Researchers who have analysed more than 30 years of data found that a high consumption of protein from animal sources was associated with an increased rate of death.
Consuming protein from plant sources led to a lower mortality rate. The link between animal protein intake and an elevated mortality risk only applied to participants with at least one factor associated with an unhealthy lifestyle being either obesity, heavy alcohol consumption, a history of smoking or physical inactivity.
In fact, the association disappeared in participants leading a healthy lifestyle. Analysis based on specific sources of protein indicated that the animal-protein-associated mortality risk applied primarily to processed and unprocessed red meats, which include both beef and pork products, and not to protein from fish or poultry.
“Our findings suggest that people should consider eating more plant proteins than animal proteins, and when they do choose among sources of animal protein, fish and chicken are probably better choices. Future studies should examine the mechanisms underlying the different effects of plant and animal proteins – along with different sources of animal proteins – on overall health,” said Mingyang Song, a researcher at the Massachusetts General Hospital and the Harvard T.H. Chan School of Public Health. Song served as lead author of the study which appeared in the August issue of JAMA Internal Medicine, a peer-reviewed journal.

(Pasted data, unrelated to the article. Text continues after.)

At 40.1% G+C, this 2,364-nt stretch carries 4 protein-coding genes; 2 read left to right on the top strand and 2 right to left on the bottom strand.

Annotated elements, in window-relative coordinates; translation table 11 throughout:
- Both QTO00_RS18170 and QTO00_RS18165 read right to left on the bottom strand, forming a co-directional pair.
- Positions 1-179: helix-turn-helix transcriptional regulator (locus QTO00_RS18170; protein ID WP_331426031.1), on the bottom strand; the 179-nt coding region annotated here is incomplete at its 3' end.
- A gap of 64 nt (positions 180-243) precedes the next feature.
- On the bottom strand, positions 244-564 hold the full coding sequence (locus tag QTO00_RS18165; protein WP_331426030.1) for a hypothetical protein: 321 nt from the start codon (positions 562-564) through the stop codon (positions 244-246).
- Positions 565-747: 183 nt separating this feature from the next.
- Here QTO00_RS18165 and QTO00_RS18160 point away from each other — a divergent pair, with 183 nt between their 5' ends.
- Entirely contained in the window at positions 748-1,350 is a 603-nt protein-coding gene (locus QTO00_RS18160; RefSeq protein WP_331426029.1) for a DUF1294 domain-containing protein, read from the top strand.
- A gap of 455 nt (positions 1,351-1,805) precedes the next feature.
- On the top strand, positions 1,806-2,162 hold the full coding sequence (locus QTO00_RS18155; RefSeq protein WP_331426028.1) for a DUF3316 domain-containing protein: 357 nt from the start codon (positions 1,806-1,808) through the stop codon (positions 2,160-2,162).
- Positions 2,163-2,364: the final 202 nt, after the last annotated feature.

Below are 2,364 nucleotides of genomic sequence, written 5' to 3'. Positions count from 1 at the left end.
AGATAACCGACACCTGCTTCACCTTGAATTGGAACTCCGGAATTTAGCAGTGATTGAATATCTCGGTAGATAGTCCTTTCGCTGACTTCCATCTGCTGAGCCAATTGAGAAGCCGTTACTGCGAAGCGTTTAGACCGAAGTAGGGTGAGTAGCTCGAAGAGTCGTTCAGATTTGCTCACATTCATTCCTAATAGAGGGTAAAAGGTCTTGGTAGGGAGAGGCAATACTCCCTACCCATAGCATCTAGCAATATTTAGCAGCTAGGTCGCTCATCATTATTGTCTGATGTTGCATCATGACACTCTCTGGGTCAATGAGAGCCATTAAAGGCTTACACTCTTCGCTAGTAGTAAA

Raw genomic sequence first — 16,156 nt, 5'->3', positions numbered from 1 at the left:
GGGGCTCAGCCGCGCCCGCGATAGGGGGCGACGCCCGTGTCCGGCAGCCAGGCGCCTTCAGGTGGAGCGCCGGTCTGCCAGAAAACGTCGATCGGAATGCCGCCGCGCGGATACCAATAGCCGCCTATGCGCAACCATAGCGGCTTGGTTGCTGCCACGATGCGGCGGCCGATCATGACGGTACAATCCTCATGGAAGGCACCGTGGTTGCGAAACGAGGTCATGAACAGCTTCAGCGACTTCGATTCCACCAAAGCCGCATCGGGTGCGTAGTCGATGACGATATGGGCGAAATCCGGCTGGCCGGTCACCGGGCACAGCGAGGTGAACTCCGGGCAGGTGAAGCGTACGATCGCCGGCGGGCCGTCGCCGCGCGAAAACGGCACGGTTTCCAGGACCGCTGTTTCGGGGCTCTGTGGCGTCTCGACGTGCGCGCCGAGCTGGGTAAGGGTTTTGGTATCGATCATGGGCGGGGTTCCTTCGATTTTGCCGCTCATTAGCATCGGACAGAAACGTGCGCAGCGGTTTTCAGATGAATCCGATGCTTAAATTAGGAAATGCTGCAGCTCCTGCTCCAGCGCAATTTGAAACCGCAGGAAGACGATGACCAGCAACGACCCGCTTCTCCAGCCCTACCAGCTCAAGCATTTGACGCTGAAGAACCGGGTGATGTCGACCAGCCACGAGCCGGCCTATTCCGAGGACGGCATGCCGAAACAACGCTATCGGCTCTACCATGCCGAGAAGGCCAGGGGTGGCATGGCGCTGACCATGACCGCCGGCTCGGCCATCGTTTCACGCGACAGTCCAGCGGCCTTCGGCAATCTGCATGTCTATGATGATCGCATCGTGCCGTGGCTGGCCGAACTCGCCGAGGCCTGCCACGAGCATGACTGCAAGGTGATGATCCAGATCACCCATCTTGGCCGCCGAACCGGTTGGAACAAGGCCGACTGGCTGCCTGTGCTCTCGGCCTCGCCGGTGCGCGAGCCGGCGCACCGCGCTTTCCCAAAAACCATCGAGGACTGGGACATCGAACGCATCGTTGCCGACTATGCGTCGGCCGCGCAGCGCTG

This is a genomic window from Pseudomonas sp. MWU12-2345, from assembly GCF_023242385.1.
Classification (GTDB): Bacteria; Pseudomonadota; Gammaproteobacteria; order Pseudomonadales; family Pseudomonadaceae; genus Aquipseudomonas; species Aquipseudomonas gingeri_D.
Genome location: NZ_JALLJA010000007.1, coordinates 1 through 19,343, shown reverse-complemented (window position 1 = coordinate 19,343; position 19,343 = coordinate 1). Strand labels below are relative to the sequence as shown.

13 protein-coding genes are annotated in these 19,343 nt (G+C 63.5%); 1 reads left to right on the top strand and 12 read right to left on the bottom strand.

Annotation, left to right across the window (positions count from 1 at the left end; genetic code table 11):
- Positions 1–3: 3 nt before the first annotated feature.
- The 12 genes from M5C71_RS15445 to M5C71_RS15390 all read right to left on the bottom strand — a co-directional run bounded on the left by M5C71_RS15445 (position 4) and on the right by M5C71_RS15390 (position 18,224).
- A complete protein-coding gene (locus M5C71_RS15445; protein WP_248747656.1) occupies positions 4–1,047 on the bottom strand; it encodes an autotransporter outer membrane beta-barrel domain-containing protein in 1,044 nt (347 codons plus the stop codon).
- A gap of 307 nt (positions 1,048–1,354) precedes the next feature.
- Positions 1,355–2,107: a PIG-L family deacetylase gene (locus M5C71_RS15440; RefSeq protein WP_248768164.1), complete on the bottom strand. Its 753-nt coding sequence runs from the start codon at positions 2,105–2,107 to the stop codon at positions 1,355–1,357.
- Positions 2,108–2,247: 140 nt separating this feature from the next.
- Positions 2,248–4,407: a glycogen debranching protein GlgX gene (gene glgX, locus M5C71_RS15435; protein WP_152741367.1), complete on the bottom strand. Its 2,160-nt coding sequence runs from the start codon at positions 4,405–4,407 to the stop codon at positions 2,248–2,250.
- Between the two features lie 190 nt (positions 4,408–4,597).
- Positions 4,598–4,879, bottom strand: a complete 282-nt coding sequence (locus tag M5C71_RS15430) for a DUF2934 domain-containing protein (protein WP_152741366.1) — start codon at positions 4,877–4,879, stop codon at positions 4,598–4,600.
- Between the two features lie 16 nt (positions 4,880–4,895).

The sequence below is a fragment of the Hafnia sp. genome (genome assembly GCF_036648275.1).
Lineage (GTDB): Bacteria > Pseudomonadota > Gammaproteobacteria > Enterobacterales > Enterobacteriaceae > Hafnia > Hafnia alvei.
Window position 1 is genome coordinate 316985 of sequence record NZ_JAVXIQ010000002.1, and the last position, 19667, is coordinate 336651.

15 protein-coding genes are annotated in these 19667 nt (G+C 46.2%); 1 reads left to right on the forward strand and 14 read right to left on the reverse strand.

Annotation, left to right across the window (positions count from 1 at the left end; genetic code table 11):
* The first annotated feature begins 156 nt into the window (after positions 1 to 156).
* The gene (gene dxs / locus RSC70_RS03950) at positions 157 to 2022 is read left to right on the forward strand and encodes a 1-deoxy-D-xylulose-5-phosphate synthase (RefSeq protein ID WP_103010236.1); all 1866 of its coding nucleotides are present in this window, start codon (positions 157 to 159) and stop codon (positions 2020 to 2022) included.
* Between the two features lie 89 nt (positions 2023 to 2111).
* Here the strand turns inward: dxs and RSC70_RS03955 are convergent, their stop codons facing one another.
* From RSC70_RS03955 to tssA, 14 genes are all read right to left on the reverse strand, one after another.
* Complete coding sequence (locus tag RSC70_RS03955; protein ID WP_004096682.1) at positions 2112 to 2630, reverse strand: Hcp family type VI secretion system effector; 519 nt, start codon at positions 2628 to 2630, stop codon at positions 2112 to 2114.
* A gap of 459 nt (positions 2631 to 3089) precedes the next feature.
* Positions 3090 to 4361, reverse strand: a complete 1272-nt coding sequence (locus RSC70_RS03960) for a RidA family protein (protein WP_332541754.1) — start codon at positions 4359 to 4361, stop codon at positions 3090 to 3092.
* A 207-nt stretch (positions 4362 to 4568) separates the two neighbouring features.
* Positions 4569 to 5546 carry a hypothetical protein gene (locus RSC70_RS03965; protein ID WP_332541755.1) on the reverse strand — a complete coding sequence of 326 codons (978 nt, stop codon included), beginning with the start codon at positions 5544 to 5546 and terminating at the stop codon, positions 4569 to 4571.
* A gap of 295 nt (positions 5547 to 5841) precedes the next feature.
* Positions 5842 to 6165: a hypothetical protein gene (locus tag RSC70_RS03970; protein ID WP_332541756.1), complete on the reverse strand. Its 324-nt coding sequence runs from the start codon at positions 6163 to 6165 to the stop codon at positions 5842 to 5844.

It was the largest study to probe the effects of different sources of dietary protein with researchers looking at previously recorded data on health outcomes and diet for more than 130 000 people in the United States.
People who consumed their protein from plant foods managed to maintain a healthy weight and had a lower risk of chronic diseases such as cardiovascular disease, diabetes and cancers.
“Although we didn’t look at soy in our study because its consumption is very low in the United States, there is evidence supporting that soy may be a good protein source for health,” Song